Friday, 8 July 2011

Caught In The Fall-Out From The News Of The World Affair. Somehow Or Other.

Thank you so much, Rupert Murdoch. I am trying to enjoy my holiday.

I'm having a lie-in, in an attempt to amass as much beauty sleep as possible before Sunday night's school reunion, when Greg sends me a text, which I don't read.

Instead, I text him back:

"If this is about work, I don't want to know."

"It's an important message from The Boss," he says. "To tell you that he told you so."

Oh, God. Apparently, Andrew's decided that, if all these other people's phones were hacked, then his definitely must have been - as he's been claiming all along.

"He says that, just because you're paranoid, doesn't mean that the bastards aren't out to get you," says Greg, when I get fed up of texting, and call to speak to him instead.

"Usually, it just means you're mad," I say. "Feel free to tell him so."

I don't know what's got into me. Ever since those few hours Max and I spent on Chesil Beach, work doesn't seem to have the same importance. Or appeal - if appeal is something it ever had.

"Couldn't we just sell everything, buy a camper van, and bugger off?" I ask Max, when he joins me at the table for breakfast.

"And live on what?" he says.

"Well, we're not doing too well at that, anyway," I say. "Not on my salary alone, since you stopped working."

Max gives me such a filthy look that I almost choke on my coffee.

"I didn't stop working," he says. "I was made redundant. Just like the staff at The News Of The World. That's what happens in the private sector. Moaning about pensions is a luxury only public servants can afford."

"It's no fun being a struggling pensioner like me," says Dad, putting aside his latest Thai travel brochure.

I decide the time is ripe to make yet another trip to Tesco. Preferably by myself.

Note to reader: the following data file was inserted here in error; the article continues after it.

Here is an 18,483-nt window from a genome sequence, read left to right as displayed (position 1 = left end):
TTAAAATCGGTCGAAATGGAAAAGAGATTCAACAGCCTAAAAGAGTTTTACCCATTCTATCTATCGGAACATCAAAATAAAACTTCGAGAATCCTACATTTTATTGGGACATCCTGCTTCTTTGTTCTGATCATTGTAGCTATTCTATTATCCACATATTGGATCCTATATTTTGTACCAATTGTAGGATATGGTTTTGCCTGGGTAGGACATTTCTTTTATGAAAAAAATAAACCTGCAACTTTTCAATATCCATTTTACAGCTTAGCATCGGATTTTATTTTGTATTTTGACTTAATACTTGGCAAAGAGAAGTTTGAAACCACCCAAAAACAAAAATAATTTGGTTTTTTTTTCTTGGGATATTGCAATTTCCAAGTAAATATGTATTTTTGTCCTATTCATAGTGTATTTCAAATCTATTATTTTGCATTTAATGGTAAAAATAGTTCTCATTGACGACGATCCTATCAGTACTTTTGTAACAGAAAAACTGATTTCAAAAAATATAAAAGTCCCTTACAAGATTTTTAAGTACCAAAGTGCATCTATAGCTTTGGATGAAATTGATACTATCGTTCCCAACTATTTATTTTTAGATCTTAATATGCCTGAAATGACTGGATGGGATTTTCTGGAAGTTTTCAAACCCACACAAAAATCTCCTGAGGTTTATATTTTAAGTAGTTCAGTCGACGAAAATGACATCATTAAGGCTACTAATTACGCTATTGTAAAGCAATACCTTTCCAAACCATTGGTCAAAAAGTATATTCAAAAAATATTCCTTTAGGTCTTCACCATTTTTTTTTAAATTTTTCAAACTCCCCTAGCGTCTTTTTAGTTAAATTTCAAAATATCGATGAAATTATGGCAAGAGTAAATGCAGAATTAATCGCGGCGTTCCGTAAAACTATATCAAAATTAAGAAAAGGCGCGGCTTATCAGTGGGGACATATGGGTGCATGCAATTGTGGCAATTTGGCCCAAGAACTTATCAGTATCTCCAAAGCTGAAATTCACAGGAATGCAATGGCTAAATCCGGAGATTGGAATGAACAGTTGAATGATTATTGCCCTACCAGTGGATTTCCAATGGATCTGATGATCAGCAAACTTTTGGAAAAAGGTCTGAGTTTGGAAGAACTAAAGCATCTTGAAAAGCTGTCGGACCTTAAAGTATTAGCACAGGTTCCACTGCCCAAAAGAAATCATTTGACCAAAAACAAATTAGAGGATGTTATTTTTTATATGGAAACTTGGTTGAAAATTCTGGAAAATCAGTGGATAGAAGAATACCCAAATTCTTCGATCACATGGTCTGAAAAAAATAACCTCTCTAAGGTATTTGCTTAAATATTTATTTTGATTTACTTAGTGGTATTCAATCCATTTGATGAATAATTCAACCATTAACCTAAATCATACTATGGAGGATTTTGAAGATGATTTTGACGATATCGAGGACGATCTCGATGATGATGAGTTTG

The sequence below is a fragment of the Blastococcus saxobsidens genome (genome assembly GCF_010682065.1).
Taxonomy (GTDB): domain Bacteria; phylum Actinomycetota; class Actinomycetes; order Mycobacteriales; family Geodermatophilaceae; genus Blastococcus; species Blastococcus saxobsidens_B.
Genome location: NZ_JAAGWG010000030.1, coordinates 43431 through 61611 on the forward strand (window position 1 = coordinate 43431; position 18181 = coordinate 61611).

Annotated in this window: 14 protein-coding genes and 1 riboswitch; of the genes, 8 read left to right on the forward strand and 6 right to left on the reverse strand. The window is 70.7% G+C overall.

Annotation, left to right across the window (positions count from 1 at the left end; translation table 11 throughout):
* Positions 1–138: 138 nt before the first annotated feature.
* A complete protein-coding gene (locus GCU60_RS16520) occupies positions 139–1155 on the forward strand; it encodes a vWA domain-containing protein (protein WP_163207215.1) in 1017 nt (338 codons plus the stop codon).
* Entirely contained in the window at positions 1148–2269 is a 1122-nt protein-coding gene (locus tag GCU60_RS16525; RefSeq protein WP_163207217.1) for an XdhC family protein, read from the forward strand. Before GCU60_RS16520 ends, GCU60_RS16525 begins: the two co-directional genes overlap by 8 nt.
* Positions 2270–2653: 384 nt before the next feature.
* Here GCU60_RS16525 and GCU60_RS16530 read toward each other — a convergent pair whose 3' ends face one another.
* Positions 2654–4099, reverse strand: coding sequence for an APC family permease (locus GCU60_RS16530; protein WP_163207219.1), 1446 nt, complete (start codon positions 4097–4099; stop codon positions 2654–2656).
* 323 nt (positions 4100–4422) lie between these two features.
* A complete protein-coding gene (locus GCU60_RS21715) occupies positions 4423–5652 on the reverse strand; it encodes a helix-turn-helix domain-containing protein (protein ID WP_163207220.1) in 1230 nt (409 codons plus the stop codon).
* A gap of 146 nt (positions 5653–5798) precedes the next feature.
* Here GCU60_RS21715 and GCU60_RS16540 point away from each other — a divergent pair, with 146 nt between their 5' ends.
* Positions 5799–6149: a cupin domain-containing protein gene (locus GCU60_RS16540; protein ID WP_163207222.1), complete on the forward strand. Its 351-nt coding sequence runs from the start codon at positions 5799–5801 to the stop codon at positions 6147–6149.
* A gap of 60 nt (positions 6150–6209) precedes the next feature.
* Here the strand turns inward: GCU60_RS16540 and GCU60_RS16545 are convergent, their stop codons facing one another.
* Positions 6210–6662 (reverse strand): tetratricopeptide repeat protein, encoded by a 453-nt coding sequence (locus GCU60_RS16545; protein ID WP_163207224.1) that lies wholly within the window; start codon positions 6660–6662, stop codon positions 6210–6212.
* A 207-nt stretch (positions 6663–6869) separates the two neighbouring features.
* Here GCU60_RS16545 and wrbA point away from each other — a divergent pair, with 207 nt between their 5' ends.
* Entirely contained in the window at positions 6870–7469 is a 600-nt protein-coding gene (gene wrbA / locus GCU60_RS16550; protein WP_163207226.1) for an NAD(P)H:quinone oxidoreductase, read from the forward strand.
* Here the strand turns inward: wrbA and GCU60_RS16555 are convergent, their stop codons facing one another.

When I get there, I spend ages wandering around the store, looking at the vast range of stuff they sell - and trying not to think about whether there'll be any other shops left for Max to work in if Tesco carry on like this.

By the time I've checked out their stock of stationery, clothes and electrical products, it's almost lunch-time. According to Dad, anyway. Routine becomes very important once you're retired.

I'd better text him to warn him I'm going to be late. That'll be so much easier than phoning him, and letting him give me the third degree.

"In a very long queue. Be about twenty minutes. Don't worry about my lunch. Will cook something when I get back."

I know the queue thing is a lie, but I do work for an MP, don't forget. Sometimes, telling the truth is highly inadvisable.

I drive back to Dad's house as quickly as I can, but it's almost 1:40pm by the time I arrive. And Dad is really not amused.

"Where the hell have you been?" he says. "Your egg on toast is nearly ruined."

He and I obviously do not define the word "nearly" in the same way. I have never eaten anything like that, in my life.

"I told you not to cook me anything," I say, chewing and chewing, but unable to swallow. "In the text I sent you earlier."

"No, you didn't," says Dad. "You just said you were in a queue."

No-one likes to be accused of lying about the thing they weren't lying about. I get out my phone, to show Dad what my message actually said.

He reads it, but doesn't give in.

"I only got the first sentence of that," he says, passing me his phone as evidence. "Look!"

I open the message, and there are all my sentences, as clear as day.

"Huh?" says Dad, when I point them out. "Where did all those come from?"

"I just scrolled down," I say.

"Scrolled down?"

Dad's unimpressed when I can't stop laughing - even after I've explained what scrolling is.

"I don't like using a mobile," he says. "Not to you, anyway."

"Why?" I say.

"Because journalists will be able to read everything I write," he says. "Seeing as you're bound to have been hacked, what with who you work for."

He'll never understand the relative unimportance of an opposition back-bencher, no matter how many times I try to explain. He's got even more in common with The Boss than I thought.

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